NATIONAL GEOGRAPHIC ABU DHABI, UNITED ARAB EMIRATES
STOKED Beirut, LEBANON
We introduced Camelpower to the world: the first ever unit to measure automotive performance in the desert.
Following the example set by Henry Watt, the inventor of horsepower, we developed our unit around the most effective and efficient desert animal: the camel. Horsepower (hp) was developed with land-based experiments using a horse as a benchmark. Our sand-based experiments used a camel and followed a similar scientific approach, creating a formula and value for Camelpower (dCP).
We worked with Nissan engineers, accreditation experts and technical gurus to develop the formula and conduct field tests (accounting for sand friction, time, velocity, weight and inclination). Once a value for 1dCP was established, we measured the dCP value for Nissan’s top desert SUVs.
And there we had it. Not only an empirical way to measure the off-road performance of our SUVs, but a metric against which every other car could be measured.
Instead of an advertising campaign, we wanted to own a conversation. So, we started by working alongside third party engineers, technical experts and geology academics to create a robust formula and conduct rigorous field tests. Then we vetted the entire plan with Emirates Authority for Standardization & Metrology (ESMA). And that was just the due diligence.
To promote the concept, we had to explain the science. An 11-minute documentary shot by and aired on National Geographic brought the entire process to life, while we used social media platforms and formats to direct people to www.camelpower.ae, where they could learn more about the unit, the science, and most importantly, the Nissan SUV line-up.
Graphic illustrations drew analogies between camels and our SUVs across the website and our showrooms. And finally, following the announcement and film, talks were held at universities to promote the new unit and opportunities for future application.
1. Media Outputs:
• Campaign reached over 450M people with a minor paid media budget. Covered by every major news outlet
• Earned 22m PR Media Impressions in GCC, worth $2.8m
• 240+ pieces of coverage
• 70% of coverage in Tier 1 outlets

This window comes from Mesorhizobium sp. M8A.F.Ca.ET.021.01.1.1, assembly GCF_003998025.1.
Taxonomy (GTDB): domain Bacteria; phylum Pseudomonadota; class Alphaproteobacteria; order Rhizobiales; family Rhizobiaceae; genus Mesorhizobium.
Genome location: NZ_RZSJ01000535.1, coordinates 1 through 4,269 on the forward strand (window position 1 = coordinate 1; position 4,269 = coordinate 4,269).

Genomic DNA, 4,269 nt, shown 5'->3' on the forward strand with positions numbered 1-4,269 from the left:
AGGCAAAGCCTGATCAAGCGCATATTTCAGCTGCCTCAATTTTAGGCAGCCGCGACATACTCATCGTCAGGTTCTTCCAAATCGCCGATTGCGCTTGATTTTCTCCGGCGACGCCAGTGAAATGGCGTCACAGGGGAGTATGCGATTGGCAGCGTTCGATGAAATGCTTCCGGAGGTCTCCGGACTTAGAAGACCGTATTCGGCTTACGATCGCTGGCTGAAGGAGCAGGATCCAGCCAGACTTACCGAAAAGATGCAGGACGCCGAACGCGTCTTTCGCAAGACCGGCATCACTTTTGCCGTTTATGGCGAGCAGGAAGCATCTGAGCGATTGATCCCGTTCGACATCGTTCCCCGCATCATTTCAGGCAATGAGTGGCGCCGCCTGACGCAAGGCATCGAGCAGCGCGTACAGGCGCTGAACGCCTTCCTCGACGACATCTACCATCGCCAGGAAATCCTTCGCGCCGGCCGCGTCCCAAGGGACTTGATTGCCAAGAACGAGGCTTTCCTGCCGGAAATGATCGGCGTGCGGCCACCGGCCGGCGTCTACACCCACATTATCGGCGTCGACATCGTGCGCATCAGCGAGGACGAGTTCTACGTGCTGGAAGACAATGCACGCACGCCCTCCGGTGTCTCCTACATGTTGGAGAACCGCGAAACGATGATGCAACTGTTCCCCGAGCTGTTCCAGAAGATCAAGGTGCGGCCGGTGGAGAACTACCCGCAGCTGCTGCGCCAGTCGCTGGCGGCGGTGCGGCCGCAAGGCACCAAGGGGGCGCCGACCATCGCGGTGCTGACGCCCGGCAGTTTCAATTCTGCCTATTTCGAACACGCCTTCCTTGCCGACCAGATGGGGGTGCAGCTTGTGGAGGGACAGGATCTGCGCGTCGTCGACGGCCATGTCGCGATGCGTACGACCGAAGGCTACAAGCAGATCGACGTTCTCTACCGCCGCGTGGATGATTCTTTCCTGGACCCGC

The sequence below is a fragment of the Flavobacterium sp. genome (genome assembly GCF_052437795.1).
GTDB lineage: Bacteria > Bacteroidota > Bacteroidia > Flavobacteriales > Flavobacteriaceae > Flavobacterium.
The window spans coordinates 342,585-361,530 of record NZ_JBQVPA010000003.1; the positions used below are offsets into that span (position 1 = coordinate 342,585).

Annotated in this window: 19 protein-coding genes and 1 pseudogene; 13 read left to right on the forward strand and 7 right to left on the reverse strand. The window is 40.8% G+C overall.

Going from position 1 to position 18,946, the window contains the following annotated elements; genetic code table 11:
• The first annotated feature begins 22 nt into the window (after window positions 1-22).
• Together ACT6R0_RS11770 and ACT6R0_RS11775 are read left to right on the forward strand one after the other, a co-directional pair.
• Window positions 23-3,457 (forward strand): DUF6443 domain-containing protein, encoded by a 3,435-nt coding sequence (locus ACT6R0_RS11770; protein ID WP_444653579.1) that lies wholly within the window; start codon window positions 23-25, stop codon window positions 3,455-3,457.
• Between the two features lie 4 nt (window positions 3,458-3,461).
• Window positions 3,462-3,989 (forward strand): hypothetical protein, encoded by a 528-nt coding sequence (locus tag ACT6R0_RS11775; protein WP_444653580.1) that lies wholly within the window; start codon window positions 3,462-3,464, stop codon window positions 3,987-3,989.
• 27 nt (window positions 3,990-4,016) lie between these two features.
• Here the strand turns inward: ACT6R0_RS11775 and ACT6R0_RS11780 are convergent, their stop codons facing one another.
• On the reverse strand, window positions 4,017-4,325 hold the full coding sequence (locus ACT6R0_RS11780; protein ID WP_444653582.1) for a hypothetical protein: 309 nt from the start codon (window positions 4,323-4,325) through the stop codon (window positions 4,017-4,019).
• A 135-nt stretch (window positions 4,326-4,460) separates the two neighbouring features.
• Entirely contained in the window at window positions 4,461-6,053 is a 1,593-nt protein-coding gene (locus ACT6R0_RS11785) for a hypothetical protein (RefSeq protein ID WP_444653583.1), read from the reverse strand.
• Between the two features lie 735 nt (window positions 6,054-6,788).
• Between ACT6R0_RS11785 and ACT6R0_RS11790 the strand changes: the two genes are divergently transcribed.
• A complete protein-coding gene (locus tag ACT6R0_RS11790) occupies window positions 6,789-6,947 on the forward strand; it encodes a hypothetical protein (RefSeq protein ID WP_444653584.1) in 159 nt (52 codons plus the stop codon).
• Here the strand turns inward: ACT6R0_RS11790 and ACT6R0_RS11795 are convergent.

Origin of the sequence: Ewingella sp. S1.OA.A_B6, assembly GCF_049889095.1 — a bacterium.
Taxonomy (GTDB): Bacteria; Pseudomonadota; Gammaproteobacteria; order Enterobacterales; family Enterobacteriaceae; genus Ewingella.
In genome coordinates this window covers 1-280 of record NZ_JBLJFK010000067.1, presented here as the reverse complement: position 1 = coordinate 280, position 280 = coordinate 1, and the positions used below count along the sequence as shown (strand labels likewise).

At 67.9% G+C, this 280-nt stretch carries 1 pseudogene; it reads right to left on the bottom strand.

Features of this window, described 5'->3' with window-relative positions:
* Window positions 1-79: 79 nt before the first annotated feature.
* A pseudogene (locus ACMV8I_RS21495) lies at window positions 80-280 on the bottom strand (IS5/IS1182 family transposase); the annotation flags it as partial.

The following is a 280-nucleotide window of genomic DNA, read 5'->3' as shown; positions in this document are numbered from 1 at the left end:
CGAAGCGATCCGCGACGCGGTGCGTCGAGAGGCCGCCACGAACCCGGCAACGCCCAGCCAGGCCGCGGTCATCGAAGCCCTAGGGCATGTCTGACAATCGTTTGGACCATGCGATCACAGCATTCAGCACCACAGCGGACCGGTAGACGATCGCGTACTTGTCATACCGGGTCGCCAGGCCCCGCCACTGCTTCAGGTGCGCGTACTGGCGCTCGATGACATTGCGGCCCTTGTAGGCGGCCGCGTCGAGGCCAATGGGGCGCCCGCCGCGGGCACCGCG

2. Target Audience Outcomes:
• Those exposed to the campaign were 60% more likely to believe that Nissan made the best off-road SUVs and 64% more likely to believe Nissan was an innovative company
• Nissan’s Brand Affinity increased by +4 points
• 12.2 minutes average time spent on www.camelpower.ae (245% higher than Nissan average benchmark)
• 14% of visitors clicked through to SUV model pages on www.nissan.me
• 3.87 Social post engagement rate (2x Nissan new-model-launch posts)
3. Business Outcomes:
• Year-on-year sales of Patrol increased 97% in March / 26% in April
• Patrol Safari year-on-year sales increased 60% in March / 99% in April
• Navara year-on-year sales increased 170% in March / 49% in April
• This was achieved despite media spend being 83% down
Most big brands have the budget to pay for reach and media impressions. Few have the bravery to invest in an idea that will earn it. By creating a completely new industry benchmark for automotive desert performance, Nissan Middle East managed to own the conversation around off-roading, assert brand leadership and generate media impressions worth over $2.8m.
It required a completely different approach, but in partnership with National Geographic, we created an industry innovation that worked as a platform to promote the Nissan SUV line-up.
Which car is best in the desert is a never-ending debate on social media platforms and dune-basher forums across the region. To end the debate and officially claim leadership, we proved that Nissan SUVs are the best desert off-roaders in the region by creating a new unit of desert performance measurement: Camelpower.
Credibility was a key factor. Sure, we had to follow a strict scientific process from start to finish, but how we told the story was also crucial. Coming directly from the brand, it would feel like empty PR and advertising. If however, the story was told by National Geographic, and we invited key automotive bloggers and journalists to see the testing for themselves, the idea had the potential to pick up momentum all on its own and help Nissan to own the conversation around desert off-roading.